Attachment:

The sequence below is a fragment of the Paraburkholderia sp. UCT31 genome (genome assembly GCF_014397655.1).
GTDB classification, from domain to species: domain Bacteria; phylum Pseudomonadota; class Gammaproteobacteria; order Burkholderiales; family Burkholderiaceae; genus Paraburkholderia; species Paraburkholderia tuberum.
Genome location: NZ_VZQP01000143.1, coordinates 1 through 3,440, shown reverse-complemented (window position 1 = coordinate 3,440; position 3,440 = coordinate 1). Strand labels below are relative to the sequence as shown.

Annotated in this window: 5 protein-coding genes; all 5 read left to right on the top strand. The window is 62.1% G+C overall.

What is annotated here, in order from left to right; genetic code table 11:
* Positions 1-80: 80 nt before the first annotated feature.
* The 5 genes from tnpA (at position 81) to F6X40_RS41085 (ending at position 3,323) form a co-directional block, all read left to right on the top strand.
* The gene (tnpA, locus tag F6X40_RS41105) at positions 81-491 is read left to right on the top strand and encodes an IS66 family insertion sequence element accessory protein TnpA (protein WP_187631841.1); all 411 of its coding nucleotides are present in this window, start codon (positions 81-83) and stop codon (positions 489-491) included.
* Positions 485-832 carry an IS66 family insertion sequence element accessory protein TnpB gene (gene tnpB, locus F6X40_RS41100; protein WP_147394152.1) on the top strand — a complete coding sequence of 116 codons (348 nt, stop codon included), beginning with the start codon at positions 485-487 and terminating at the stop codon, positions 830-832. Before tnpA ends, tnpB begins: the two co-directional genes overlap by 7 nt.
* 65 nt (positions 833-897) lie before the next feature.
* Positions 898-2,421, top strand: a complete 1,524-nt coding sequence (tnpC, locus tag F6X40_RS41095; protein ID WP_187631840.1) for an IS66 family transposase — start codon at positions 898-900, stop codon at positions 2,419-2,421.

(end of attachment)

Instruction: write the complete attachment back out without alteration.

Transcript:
The sequence below is a fragment of the Paraburkholderia sp. UCT31 genome (genome assembly GCF_014397655.1).
GTDB classification, from domain to species: domain Bacteria; phylum Pseudomonadota; class Gammaproteobacteria; order Burkholderiales; family Burkholderiaceae; genus Paraburkholderia; species Paraburkholderia tuberum.
Genome location: NZ_VZQP01000143.1, coordinates 1 through 3,440, shown reverse-complemented (window position 1 = coordinate 3,440; position 3,440 = coordinate 1). Strand labels below are relative to the sequence as shown.

Annotated in this window: 5 protein-coding genes; all 5 read left to right on the top strand. The window is 62.1% G+C overall.

What is annotated here, in order from left to right; genetic code table 11:
* Positions 1-80: 80 nt before the first annotated feature.
* The 5 genes from tnpA (at position 81) to F6X40_RS41085 (ending at position 3,323) form a co-directional block, all read left to right on the top strand.
* The gene (tnpA, locus tag F6X40_RS41105) at positions 81-491 is read left to right on the top strand and encodes an IS66 family insertion sequence element accessory protein TnpA (protein WP_187631841.1); all 411 of its coding nucleotides are present in this window, start codon (positions 81-83) and stop codon (positions 489-491) included.
* Positions 485-832 carry an IS66 family insertion sequence element accessory protein TnpB gene (gene tnpB, locus F6X40_RS41100; protein WP_147394152.1) on the top strand — a complete coding sequence of 116 codons (348 nt, stop codon included), beginning with the start codon at positions 485-487 and terminating at the stop codon, positions 830-832. Before tnpA ends, tnpB begins: the two co-directional genes overlap by 7 nt.
* 65 nt (positions 833-897) lie before the next feature.
* Positions 898-2,421, top strand: a complete 1,524-nt coding sequence (tnpC, locus tag F6X40_RS41095; protein ID WP_187631840.1) for an IS66 family transposase — start codon at positions 898-900, stop codon at positions 2,419-2,421.